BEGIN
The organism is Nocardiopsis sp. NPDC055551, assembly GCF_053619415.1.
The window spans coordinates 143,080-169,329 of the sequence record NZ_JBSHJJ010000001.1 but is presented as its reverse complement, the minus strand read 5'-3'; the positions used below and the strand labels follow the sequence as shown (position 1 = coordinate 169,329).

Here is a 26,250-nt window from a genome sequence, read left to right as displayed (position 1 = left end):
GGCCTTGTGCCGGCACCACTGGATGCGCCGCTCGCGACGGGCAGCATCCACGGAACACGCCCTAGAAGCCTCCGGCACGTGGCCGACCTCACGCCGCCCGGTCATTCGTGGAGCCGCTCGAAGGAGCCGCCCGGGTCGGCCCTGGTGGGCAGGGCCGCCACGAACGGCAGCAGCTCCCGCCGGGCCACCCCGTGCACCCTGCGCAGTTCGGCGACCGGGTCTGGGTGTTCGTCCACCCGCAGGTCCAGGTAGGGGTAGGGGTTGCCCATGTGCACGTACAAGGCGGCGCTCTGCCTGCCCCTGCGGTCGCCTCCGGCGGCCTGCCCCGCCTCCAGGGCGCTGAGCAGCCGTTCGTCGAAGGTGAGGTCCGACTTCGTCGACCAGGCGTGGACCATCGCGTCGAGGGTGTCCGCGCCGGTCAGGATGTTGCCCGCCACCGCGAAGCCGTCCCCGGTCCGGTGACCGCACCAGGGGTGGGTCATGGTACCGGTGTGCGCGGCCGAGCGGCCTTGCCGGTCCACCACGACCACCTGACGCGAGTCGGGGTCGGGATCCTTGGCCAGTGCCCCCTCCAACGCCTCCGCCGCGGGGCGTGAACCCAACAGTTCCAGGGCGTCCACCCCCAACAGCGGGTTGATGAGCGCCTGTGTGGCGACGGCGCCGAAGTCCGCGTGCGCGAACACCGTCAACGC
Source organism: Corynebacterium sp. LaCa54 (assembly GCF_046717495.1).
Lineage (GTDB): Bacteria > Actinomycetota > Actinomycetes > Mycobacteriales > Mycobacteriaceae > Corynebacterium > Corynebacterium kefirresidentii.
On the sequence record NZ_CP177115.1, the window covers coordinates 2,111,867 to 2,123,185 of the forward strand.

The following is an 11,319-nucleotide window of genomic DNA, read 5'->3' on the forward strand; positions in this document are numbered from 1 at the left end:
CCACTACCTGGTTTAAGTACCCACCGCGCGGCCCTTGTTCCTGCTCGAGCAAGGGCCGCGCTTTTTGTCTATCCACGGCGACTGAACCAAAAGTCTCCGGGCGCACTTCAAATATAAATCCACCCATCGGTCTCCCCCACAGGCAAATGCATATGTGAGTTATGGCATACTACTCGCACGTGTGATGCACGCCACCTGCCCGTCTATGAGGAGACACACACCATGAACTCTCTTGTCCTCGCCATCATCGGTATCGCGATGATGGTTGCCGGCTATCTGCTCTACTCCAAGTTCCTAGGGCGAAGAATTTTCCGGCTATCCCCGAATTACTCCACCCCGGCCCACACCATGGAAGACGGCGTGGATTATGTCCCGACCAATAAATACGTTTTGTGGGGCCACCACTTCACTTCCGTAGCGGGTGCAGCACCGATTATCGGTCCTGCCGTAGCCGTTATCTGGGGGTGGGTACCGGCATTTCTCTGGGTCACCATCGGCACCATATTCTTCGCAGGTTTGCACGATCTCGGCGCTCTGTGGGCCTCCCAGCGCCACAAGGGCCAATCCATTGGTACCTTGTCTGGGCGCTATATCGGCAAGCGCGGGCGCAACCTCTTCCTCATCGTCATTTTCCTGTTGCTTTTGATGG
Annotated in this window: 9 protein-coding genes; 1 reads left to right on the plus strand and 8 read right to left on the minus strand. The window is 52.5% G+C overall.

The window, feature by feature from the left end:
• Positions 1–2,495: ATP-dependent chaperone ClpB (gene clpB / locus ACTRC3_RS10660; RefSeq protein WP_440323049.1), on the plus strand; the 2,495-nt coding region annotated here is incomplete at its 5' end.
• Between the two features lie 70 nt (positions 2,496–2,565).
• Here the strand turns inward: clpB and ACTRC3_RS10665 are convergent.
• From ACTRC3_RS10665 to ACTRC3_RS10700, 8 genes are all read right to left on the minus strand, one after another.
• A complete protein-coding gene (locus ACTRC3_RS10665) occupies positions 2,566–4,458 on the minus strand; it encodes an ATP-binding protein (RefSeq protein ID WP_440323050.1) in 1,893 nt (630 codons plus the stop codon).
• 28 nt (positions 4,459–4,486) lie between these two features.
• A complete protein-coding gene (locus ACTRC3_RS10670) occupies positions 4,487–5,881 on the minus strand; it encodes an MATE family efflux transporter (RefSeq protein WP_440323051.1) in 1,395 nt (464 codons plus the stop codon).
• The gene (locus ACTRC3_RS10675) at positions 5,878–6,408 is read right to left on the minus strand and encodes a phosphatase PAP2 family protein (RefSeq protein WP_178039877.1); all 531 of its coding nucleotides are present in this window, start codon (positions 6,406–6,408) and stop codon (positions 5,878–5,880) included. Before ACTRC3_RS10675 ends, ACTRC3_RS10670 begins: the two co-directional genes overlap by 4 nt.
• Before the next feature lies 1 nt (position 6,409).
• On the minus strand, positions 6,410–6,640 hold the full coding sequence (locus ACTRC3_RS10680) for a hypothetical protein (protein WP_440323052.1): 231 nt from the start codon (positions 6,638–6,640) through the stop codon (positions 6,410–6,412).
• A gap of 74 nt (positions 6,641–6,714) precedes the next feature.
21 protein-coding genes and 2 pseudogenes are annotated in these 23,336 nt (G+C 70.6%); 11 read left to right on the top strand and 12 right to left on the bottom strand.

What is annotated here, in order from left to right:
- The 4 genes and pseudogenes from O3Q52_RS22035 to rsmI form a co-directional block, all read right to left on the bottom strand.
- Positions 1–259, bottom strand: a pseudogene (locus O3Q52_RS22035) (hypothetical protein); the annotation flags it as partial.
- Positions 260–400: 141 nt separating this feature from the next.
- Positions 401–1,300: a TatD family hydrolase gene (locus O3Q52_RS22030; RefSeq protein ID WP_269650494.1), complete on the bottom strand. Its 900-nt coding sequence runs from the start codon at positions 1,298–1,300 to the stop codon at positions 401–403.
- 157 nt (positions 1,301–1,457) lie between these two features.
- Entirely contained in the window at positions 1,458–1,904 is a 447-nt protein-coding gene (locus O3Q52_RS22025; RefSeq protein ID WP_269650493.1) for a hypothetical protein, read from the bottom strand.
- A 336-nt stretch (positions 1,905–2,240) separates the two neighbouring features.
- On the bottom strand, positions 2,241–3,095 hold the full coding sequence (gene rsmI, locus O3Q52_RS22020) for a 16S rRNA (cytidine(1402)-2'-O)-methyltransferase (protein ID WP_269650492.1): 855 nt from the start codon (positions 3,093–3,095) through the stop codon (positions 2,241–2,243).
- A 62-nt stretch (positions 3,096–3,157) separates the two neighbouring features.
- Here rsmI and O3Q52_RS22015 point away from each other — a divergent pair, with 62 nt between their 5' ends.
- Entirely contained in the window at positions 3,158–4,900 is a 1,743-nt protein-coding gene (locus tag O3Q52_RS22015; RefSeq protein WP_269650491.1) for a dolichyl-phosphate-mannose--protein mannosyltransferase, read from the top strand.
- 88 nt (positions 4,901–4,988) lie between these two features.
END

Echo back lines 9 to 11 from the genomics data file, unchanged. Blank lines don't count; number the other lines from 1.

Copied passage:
CCACTACCTGGTTTAAGTACCCACCGCGCGGCCCTTGTTCCTGCTCGAGCAAGGGCCGCGCTTTTTGTCTATCCACGGCGACTGAACCAAAAGTCTCCGGGCGCACTTCAAATATAAATCCACCCATCGGTCTCCCCCACAGGCAAATGCATATGTGAGTTATGGCATACTACTCGCACGTGTGATGCACGCCACCTGCCCGTCTATGAGGAGACACACACCATGAACTCTCTTGTCCTCGCCATCATCGGTATCGCGATGATGGTTGCCGGCTATCTGCTCTACTCCAAGTTCCTAGGGCGAAGAATTTTCCGGCTATCCCCGAATTACTCCACCCCGGCCCACACCATGGAAGACGGCGTGGATTATGTCCCGACCAATAAATACGTTTTGTGGGGCCACCACTTCACTTCCGTAGCGGGTGCAGCACCGATTATCGGTCCTGCCGTAGCCGTTATCTGGGGGTGGGTACCGGCATTTCTCTGGGTCACCATCGGCACCATATTCTTCGCAGGTTTGCACGATCTCGGCGCTCTGTGGGCCTCCCAGCGCCACAAGGGCCAATCCATTGGTACCTTGTCTGGGCGCTATATCGGCAAGCGCGGGCGCAACCTCTTCCTCATCGTCATTTTCCTGTTGCTTTTGATGG
Annotated in this window: 9 protein-coding genes; 1 reads left to right on the plus strand and 8 read right to left on the minus strand. The window is 52.5% G+C overall.

The window, feature by feature from the left end: